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CPR bill heads to full House, Senate



RICHMOND — A bill to train more teachers and students in CPR passed easily through legislative committees this week after an emotional appeal by the mother of a Stafford student who died from lack of CPR.

The bills, from Del. Mark Dudenhefer and Sen. Richard Stuart, require high school students to be trained in CPR, and requires teachers to undergo CPR training — but not necessarily certification — as part of their regular licensure recertification.

The lawmakers have changed the bill somewhat to accommodate concerns — now CPR won’t be a graduation requirement until the 2016-17 ninth-grade class, and it allows but doesn’t require schools to buy defibrillators.

The idea behind the bill is to increase the number of people in schools who know and can perform CPR if needed.

The bills came about after the death last summer of 13-year-old Gwyneth Griffin. Born with a heart defect, she went into cardiac arrest at A.G. Wright Middle School in Stafford. She got no CPR or first aid until rescue crews arrived nearly 10 minutes later.

Her mother, Jennifer Griffin, said Gywneth’s teacher knew CPR. But she “could not bring herself to act” because she was so close to Gwyneth, Griffin said.

Gwyneth died not from the cardiac arrest, Griffin said, but from the lack of oxygen to her brain while she waited for help.

Griffin told the committee that she herself is a teacher, and is trained in CPR, use of a defibrillator and use of an epi-pen.

Such knowledge, she said, has been overlooked in teacher training requirements until now.

“I don’t think it’s too much to ask . . . to, in a time of need, have the knowledge necessary to save a life,” Griffin said, adding that teachers are essentially first responders. “You are the adults and I’m asking you to make a choice that would help ensure the safety and security [of children].”

Griffin testified before the House Education Committee and Senate Education and Health committees this week, both of which passed the bill.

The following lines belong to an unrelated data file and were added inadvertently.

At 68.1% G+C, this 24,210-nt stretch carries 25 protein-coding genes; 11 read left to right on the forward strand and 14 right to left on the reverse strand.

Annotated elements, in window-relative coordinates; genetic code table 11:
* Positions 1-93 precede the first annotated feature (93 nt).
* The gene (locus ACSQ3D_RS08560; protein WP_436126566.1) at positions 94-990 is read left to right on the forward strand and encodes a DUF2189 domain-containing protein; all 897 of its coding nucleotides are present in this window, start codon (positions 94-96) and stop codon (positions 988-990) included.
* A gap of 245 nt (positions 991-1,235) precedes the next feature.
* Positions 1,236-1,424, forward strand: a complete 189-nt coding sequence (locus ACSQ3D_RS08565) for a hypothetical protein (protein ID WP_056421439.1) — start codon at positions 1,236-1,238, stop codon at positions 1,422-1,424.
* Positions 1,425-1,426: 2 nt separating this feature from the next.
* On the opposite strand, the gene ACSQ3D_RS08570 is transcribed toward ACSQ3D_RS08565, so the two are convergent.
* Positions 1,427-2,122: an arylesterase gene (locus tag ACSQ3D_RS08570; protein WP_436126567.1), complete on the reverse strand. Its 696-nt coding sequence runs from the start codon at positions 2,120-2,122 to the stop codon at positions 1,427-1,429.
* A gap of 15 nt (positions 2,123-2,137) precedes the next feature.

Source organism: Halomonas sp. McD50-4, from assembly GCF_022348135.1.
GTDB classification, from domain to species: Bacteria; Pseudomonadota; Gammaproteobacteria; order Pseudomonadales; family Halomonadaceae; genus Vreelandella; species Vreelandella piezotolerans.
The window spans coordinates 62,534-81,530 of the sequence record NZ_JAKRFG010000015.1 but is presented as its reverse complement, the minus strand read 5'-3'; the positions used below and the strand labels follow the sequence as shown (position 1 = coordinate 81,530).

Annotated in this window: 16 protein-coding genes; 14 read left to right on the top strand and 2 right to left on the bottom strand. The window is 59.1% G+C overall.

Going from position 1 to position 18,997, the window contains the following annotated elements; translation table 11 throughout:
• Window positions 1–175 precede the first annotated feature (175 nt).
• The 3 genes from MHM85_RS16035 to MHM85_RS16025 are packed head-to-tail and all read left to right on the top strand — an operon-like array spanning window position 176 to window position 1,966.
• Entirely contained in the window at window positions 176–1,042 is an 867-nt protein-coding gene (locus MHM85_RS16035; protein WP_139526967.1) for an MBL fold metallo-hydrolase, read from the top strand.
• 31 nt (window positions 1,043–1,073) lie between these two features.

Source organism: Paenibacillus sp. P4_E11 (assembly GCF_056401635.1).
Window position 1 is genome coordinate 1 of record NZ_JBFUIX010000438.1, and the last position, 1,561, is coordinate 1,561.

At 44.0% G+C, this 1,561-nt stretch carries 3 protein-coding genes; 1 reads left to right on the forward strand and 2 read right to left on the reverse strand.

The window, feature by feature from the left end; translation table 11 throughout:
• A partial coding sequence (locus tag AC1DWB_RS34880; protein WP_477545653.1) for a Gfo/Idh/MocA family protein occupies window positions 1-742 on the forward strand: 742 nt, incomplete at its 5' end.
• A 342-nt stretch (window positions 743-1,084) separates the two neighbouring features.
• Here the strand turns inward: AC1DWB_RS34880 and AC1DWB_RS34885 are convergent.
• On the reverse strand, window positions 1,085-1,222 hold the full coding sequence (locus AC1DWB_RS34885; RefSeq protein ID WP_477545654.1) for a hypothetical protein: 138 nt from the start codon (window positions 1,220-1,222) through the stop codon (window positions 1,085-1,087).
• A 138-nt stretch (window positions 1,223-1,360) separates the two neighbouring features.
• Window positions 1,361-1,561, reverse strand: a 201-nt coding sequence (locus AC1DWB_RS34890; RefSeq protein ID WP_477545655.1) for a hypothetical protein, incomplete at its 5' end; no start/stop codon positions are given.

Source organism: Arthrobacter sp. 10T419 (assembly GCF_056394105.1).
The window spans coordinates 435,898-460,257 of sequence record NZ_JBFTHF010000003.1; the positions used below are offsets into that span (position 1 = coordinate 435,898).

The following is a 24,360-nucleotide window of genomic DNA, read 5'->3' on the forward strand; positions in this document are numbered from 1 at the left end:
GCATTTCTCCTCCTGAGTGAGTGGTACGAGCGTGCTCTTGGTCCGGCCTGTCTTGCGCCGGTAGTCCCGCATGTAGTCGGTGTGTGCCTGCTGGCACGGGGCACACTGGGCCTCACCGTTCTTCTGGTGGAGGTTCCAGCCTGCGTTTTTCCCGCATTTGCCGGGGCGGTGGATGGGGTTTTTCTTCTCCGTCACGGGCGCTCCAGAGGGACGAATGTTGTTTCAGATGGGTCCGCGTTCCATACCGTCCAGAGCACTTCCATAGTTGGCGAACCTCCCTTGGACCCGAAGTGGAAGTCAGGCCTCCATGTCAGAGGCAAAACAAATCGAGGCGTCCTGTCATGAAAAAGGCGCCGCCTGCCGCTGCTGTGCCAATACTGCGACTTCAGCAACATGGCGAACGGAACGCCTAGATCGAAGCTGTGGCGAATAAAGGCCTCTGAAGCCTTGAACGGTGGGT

Some House lawmakers questioned the cost of new training requirements in Dudenhefer’s bill, particularly a provision encouraging all schools to have a defibrillator on hand.

Del. Steve Landes, R-Augusta, said he had problems with the bill making CPR training a requirement for students’ graduation.

“That’s a big departure from what we’ve had in the past,” Landes said.

Virginia Education Association president Meg Gruber said she was concerned the bill could put the cost of CPR training onto teachers. She was also worried about the implications for teachers who might get the training but, like Gywneth’s teacher, find themselves unable to act.

“What kind of penalties would come down on the staff . . . for somebody to look at you and say, ‘ You were trained, you should have [helped,’ ” Gruber said.

But other lawmakers said the bill was long overdue.

“I think this is an excellent idea,” said Del. Mark Cole, R-Spotsylvania. It would, he said, “improve the level of safety and response not just in our schools but in society in general.”

Jennifer and Joel Griffin have been lobbying lawmakers on the bill, and spoken at committee and subcommittee hearings.

Joel Griffin said Wednesday that lawmakers “have been very receptive to our message.”

The full House and Senate will vote on the bills in the next few days.